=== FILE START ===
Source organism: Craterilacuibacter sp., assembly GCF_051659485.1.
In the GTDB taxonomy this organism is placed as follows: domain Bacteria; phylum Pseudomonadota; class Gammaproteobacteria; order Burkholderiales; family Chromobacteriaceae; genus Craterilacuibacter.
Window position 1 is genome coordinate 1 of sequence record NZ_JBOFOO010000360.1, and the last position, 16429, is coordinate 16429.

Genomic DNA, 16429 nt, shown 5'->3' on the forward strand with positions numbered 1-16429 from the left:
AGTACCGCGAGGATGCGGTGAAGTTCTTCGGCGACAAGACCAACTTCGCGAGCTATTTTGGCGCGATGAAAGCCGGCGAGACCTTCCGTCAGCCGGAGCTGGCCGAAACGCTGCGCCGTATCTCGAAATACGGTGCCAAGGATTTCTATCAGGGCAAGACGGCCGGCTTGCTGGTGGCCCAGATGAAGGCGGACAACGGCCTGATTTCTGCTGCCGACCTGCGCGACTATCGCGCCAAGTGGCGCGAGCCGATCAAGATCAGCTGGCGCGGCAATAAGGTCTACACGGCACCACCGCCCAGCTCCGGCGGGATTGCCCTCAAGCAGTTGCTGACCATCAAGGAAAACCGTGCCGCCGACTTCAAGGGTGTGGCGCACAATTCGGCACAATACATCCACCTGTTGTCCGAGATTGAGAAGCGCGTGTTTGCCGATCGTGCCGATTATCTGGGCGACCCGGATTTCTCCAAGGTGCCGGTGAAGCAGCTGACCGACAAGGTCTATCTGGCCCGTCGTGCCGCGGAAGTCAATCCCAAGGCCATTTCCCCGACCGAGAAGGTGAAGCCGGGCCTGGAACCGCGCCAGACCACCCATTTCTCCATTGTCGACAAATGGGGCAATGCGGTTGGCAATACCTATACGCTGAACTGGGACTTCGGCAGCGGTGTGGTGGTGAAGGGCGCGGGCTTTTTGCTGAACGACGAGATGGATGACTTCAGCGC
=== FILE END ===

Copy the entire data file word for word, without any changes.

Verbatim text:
Source organism: Craterilacuibacter sp., assembly GCF_051659485.1.
In the GTDB taxonomy this organism is placed as follows: domain Bacteria; phylum Pseudomonadota; class Gammaproteobacteria; order Burkholderiales; family Chromobacteriaceae; genus Craterilacuibacter.
Window position 1 is genome coordinate 1 of sequence record NZ_JBOFOO010000360.1, and the last position, 16429, is coordinate 16429.

Genomic DNA, 16429 nt, shown 5'->3' on the forward strand with positions numbered 1-16429 from the left:
AGTACCGCGAGGATGCGGTGAAGTTCTTCGGCGACAAGACCAACTTCGCGAGCTATTTTGGCGCGATGAAAGCCGGCGAGACCTTCCGTCAGCCGGAGCTGGCCGAAACGCTGCGCCGTATCTCGAAATACGGTGCCAAGGATTTCTATCAGGGCAAGACGGCCGGCTTGCTGGTGGCCCAGATGAAGGCGGACAACGGCCTGATTTCTGCTGCCGACCTGCGCGACTATCGCGCCAAGTGGCGCGAGCCGATCAAGATCAGCTGGCGCGGCAATAAGGTCTACACGGCACCACCGCCCAGCTCCGGCGGGATTGCCCTCAAGCAGTTGCTGACCATCAAGGAAAACCGTGCCGCCGACTTCAAGGGTGTGGCGCACAATTCGGCACAATACATCCACCTGTTGTCCGAGATTGAGAAGCGCGTGTTTGCCGATCGTGCCGATTATCTGGGCGACCCGGATTTCTCCAAGGTGCCGGTGAAGCAGCTGACCGACAAGGTCTATCTGGCCCGTCGTGCCGCGGAAGTCAATCCCAAGGCCATTTCCCCGACCGAGAAGGTGAAGCCGGGCCTGGAACCGCGCCAGACCACCCATTTCTCCATTGTCGACAAATGGGGCAATGCGGTTGGCAATACCTATACGCTGAACTGGGACTTCGGCAGCGGTGTGGTGGTGAAGGGCGCGGGCTTTTTGCTGAACGACGAGATGGATGACTTCAGCGC